I'm looking for the opposite of

`differenceWith(eqProps('id'), l1, l2);`

where if there is match on `id`

a new list is returned with all values from l1 overwritten if there is a match in l2.
what's a functional way of caching an XHR response for a certain period of time?

`R.intersectionWith`

perhaps, @bgvianyc?
Here is how I did it using plain JS, wondering what a pointfree way would look like? https://dpaste.de/WNwu

First I’d get rid of the global in line 3. ‘updateAssociations

@davidchambers I don’t think he means intersection. He just wants to update the ones in itemizations with the ones that are in the list updateAssocations.

Intersection would in his case just result in a copy of updateAssocations

which I think is so

what he can do is. he can first use differenceWith to get rid of all items which are in updateAssociations and then append to that the intersectionWith of both lists

@MarkusPfundstein how would that snippet look?

naive:

```
const replaceUpdateAssocations = (updatedAssocations, itemizations) => {
const p = (a,b) => a._id === b._id;
const intersect = R.intersectionWith(R.prop('_id'), itemizations, updatedAssocations);
const diff = R.differenceWith(p, itemizations, updatedAssocations);
return R.concat(intersect, diff);
}
```

I am looking for a fork method. Then it can be done much mor eclean

```
const fork = R.curry((f, a, b, v) => f(a(v), b(v)));
const rua = (updatedAssocations) => {
const p = (a, b) => a._id === b._id;
return fork( // <- combines output of second function and third function by applying first argument to them
R.concat,
R.intersectionWith(R.prop('_id'), R.__ ,updatedAssocations),
R.differenceWith(p, R.__, updatedAssocations));
}
```

point-free if you want updatedAssocations to be global.

```
const i = [
{ _id: 1, name: "markus" },
{ _id: 2, name: "thomas" }
];
const u = [
{ _id: 2, name: "michiel" }
];
console.log(rua(u)(i));
// -> [ { _id: 2, name: 'michiel' }, { _id: 1, name: 'markus' } ]
```

doesn't seem like a big win over the JS way

well its functional

:P

the way I did, is not point free but I could say it's some what functional

```
const fork = R.curry((f, a, b, v) => f(a(v), b(v)));
const updateById = us => fork(
R.concat,
R.intersectionWith(R.prop('_id'), R.__, us),
R.differenceWith((a,b) => a._id === b._id, R.__, us));
// u = updateAssocations
const updateAssocs = updateById(u);
// i = itemizations
console.log(updateAssocs(i));
```

something like this then? “-)

yup

but I don’t like it like this. I think I’d do it like this:

```
const fork = R.curry((f, a, b, v) => f(a(v), b(v)));
const updateById = R.curry((us, is) => fork(
R.concat,
R.intersectionWith(R.prop('_id'), R.__, us),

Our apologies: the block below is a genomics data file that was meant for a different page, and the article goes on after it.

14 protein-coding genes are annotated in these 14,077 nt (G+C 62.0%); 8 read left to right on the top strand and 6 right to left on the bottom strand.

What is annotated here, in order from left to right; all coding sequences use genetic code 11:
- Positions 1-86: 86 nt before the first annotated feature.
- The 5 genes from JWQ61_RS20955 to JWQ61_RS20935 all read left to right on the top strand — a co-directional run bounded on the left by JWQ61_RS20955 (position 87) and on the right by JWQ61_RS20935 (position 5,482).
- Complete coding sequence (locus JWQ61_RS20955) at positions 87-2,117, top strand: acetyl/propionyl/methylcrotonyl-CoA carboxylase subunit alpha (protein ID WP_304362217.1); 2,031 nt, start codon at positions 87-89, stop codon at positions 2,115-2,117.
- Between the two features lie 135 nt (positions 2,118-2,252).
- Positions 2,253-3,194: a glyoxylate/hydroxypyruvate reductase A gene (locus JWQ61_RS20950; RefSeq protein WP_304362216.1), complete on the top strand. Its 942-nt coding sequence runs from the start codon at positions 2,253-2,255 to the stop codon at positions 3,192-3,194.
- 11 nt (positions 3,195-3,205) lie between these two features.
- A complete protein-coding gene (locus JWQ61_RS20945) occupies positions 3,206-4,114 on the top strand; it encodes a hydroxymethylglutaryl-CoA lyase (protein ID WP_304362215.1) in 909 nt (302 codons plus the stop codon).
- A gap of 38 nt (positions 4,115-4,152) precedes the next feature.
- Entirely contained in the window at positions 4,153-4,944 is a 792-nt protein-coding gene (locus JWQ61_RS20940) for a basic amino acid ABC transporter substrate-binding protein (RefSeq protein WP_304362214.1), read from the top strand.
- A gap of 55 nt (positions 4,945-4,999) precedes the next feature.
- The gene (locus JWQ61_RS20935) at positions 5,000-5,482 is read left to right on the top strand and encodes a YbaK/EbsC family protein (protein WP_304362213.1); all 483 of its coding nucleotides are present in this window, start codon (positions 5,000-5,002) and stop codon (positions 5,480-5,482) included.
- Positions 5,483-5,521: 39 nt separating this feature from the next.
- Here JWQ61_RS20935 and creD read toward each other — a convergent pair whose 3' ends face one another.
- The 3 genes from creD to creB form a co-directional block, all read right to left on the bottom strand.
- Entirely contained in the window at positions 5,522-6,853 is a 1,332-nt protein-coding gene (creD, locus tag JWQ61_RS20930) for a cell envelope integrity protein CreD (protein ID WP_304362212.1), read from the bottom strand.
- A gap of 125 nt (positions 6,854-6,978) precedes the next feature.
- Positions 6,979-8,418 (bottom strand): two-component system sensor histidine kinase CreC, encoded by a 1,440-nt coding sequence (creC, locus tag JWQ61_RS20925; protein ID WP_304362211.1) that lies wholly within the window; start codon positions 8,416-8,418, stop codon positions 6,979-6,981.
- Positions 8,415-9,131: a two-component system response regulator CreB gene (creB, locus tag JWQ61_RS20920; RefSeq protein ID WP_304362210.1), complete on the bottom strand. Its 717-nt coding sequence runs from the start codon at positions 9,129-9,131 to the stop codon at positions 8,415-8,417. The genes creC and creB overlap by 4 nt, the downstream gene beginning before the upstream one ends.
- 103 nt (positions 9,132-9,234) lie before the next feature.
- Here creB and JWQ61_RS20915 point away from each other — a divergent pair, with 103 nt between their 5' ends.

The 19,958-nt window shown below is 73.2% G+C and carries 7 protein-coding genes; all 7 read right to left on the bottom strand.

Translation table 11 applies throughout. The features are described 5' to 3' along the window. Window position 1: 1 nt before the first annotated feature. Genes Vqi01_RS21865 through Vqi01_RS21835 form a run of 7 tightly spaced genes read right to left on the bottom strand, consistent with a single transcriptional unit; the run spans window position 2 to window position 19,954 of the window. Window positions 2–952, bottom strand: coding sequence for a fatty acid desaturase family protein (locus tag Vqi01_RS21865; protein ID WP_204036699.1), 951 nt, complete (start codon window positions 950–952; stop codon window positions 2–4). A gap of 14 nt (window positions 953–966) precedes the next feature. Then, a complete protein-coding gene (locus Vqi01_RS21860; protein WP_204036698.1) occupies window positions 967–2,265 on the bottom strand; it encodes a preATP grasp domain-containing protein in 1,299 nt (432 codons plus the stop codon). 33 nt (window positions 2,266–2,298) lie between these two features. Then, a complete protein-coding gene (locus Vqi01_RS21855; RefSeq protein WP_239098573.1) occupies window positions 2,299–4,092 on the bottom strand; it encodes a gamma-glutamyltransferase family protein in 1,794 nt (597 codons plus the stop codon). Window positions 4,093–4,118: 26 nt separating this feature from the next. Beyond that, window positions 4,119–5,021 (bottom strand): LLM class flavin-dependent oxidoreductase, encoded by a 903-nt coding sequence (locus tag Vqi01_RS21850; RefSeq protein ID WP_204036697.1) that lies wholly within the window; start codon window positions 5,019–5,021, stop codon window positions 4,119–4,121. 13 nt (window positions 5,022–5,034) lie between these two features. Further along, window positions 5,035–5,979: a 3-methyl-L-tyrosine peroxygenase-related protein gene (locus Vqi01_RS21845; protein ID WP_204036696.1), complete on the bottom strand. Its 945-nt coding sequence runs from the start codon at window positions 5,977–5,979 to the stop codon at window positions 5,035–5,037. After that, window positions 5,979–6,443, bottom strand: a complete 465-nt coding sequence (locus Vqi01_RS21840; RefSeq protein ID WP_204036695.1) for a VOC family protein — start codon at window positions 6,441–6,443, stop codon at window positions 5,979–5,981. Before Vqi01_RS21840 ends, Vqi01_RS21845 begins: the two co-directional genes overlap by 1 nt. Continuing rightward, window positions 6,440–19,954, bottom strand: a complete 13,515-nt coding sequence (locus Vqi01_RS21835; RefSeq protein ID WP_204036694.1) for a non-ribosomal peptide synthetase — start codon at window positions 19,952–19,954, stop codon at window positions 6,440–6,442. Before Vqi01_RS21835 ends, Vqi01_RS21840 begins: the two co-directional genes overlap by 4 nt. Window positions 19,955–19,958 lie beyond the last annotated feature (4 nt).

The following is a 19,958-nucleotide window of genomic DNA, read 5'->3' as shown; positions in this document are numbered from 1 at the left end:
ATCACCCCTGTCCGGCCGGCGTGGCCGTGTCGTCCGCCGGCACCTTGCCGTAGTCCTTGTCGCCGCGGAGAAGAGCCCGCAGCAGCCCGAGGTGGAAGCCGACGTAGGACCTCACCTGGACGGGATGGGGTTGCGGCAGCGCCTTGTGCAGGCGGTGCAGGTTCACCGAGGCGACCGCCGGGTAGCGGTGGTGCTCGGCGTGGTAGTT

R.differenceWith((a,b) => a._id === b._id, R.__, us),
is));
// i = itemizations
console.log(updateById(u, i));
~
```

And you gain a reusable function :-) With a bit of effort you can even generalise it over every key

So like this:

```
const fork = R.curry((f, a, b, v) => f(a(v), b(v)));
const updateByKey = R.curry((prop, us, is) => fork(
R.concat,
R.intersectionWith(R.eqBy(R.prop(prop)), R.__, us), // <- R.eqBy
R.differenceWith(R.eqBy(R.prop(prop)), R.__, us),
is));
const updateById = updateByKey('_id’);
const i = [
{ _id: 1, name: "markus" },
{ _id: 2, name: "thomas" },
{ _id: 3, name: "b" }
];
const u = [
{ _id: 2, name: "x" },
{ _id: 1, name: "michiel" },
];
console.log(updateById(u, i));
// [ { _id: 2, name: 'x' },
// { _id: 1, name: 'michiel' },
// { _id: 3, name: 'b' } ]
```

that fork is nifty

check the update

now its generalized for every key

i see that

that was a fun exercise, thx :P

@MarkusPfundstein I wonder if your implementation would be more performant than the vanilla JS version?

phew. Lets say n = i.length and m = u.length. Because in the worst case u.length = i.length we have n=m . Both are arrays so I’d assume intersection and difference are both O(nm) = O(n^2). So we have O(n) (concat) + 2*O(n^2) = O(n^2) …

Yours is O(n^2) . So for small n yours should be faster, but in the limit it doesn’t matter

This is guesswork right , if we look at the implementation we can do a better complexity analsyis ofc

Yours is O(n^2) . So for small n yours should be faster, but in the limit it doesn’t matter

This is guesswork right , if we look at the implementation we can do a better complexity analsyis ofc

The ramda version has in any case more function calls. So that could be a limiting factor as well..

How big is your n at most?

just checked differenceWith. It loops through the first array (i) in our case. So thats n. and calls Array.prototype.indexOf at any iteration. Which is O(n) [1]. So yeah. my stuff above holds

@xgrommx streamjs :O looks awesome

so some streamjs methods are hoisted out of sequence? .filter().map().findFirst becomes filter().findFirst().map() ?

based on this: https://github.com/winterbe/streamjs#why-streamjs

no

it means that first he passes down through the whole chain for the first element of the stream

then the second, and so on, until its done. You essentially reduce m*O(n) to O(n) where m is the number of maps/reduces/filter functions in your pipe